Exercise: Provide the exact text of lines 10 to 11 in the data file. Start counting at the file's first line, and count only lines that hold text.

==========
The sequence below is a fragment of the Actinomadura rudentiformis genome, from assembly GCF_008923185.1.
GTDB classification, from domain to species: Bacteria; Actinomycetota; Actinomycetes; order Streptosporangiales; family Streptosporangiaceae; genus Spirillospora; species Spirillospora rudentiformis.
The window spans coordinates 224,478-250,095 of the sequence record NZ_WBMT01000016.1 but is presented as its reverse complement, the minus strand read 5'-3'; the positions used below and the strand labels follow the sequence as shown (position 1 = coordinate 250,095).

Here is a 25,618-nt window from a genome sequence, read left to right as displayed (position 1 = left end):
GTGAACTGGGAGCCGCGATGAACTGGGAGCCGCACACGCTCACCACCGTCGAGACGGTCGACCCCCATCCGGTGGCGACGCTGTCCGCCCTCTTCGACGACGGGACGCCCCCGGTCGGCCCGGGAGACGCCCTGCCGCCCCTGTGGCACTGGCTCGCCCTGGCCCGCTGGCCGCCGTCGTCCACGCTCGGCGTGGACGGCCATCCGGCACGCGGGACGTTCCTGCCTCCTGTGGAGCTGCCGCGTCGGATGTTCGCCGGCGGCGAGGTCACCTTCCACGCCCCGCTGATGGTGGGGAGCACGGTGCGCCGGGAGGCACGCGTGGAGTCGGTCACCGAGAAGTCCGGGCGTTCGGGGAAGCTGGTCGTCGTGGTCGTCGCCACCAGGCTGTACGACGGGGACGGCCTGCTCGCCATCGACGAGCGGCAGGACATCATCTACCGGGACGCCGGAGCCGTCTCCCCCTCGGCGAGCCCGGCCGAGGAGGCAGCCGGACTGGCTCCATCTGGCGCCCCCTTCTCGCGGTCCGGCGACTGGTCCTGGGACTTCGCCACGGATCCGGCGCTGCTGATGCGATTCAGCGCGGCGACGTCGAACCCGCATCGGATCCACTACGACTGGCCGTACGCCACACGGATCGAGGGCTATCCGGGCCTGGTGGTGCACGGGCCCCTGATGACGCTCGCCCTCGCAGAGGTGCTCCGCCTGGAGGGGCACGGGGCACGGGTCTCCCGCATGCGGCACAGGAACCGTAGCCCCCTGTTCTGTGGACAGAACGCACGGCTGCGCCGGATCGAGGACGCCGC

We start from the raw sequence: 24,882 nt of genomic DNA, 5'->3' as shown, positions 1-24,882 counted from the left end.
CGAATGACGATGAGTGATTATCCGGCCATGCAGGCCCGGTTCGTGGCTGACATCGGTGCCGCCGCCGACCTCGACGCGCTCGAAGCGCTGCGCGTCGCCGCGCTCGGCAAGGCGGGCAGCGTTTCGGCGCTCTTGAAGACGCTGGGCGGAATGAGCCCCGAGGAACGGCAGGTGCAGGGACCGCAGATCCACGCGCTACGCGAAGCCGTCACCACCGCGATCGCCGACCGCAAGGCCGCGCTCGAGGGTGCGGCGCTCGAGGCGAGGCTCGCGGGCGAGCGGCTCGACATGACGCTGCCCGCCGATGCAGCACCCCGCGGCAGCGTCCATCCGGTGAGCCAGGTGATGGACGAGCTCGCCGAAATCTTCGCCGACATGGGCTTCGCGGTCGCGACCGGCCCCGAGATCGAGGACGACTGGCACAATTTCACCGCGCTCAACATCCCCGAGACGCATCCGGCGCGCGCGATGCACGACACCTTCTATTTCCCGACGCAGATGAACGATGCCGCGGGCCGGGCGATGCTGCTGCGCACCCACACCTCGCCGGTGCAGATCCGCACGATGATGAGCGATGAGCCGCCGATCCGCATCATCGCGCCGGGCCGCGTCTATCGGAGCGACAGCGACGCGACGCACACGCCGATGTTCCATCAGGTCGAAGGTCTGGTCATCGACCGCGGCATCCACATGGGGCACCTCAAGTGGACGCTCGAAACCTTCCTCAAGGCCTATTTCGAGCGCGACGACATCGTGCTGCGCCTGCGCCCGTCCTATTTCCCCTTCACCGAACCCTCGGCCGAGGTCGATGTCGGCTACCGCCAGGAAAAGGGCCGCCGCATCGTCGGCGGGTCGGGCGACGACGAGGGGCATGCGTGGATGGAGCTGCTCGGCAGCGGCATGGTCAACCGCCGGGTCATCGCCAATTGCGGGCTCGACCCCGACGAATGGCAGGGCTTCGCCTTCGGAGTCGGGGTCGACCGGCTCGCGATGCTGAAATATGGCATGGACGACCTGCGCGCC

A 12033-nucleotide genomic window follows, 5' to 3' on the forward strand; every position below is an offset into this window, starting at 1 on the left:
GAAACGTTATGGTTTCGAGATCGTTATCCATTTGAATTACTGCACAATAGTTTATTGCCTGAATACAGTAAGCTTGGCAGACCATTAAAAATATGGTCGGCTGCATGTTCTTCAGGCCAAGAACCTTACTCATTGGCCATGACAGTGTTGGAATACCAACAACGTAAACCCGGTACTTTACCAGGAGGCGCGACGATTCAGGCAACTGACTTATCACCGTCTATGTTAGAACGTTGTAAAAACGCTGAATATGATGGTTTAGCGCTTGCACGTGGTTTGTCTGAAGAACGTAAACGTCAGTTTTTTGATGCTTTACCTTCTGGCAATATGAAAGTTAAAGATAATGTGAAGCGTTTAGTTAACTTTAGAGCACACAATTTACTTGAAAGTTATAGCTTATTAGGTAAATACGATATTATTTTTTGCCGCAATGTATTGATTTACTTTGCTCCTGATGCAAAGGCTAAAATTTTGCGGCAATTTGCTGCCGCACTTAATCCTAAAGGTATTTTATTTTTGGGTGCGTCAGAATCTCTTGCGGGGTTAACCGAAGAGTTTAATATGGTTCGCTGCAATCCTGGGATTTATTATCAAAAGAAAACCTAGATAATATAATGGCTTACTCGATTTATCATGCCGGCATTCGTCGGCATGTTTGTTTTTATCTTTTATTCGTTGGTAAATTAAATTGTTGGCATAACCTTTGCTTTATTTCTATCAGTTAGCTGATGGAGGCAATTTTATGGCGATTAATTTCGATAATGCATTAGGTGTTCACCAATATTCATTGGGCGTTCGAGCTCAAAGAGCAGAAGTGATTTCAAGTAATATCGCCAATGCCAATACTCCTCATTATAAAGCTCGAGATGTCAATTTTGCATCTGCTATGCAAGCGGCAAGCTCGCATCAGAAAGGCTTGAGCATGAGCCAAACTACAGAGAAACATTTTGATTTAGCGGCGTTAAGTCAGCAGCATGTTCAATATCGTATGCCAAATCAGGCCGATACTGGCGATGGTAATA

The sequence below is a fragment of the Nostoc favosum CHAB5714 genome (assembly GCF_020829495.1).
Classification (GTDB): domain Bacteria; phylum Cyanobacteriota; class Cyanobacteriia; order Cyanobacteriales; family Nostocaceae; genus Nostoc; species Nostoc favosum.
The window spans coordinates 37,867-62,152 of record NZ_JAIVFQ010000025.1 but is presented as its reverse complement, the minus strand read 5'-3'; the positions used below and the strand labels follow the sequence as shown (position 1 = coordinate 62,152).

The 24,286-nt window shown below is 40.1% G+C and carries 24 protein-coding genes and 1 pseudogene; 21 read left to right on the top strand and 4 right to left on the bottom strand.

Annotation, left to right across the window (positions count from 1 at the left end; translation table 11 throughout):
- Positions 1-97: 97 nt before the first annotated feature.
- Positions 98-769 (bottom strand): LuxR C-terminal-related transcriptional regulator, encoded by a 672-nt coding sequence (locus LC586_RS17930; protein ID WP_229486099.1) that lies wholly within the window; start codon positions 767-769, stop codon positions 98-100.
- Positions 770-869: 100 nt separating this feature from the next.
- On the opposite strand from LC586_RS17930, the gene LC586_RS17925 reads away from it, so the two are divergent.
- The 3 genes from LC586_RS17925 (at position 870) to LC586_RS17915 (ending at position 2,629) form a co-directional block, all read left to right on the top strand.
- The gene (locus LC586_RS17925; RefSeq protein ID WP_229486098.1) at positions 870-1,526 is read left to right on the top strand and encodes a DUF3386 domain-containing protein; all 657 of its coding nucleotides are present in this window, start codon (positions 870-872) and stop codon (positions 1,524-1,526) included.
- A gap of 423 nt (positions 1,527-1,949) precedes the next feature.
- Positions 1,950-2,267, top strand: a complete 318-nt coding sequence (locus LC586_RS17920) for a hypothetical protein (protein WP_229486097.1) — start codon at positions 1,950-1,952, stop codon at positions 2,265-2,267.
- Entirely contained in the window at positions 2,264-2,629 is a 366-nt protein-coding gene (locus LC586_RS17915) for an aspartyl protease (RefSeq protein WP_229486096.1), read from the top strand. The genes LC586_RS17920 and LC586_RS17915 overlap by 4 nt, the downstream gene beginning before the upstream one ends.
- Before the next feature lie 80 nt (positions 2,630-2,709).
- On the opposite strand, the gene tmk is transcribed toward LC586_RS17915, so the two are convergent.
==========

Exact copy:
The sequence below is a fragment of the Nostoc favosum CHAB5714 genome (assembly GCF_020829495.1).
Classification (GTDB): domain Bacteria; phylum Cyanobacteriota; class Cyanobacteriia; order Cyanobacteriales; family Nostocaceae; genus Nostoc; species Nostoc favosum.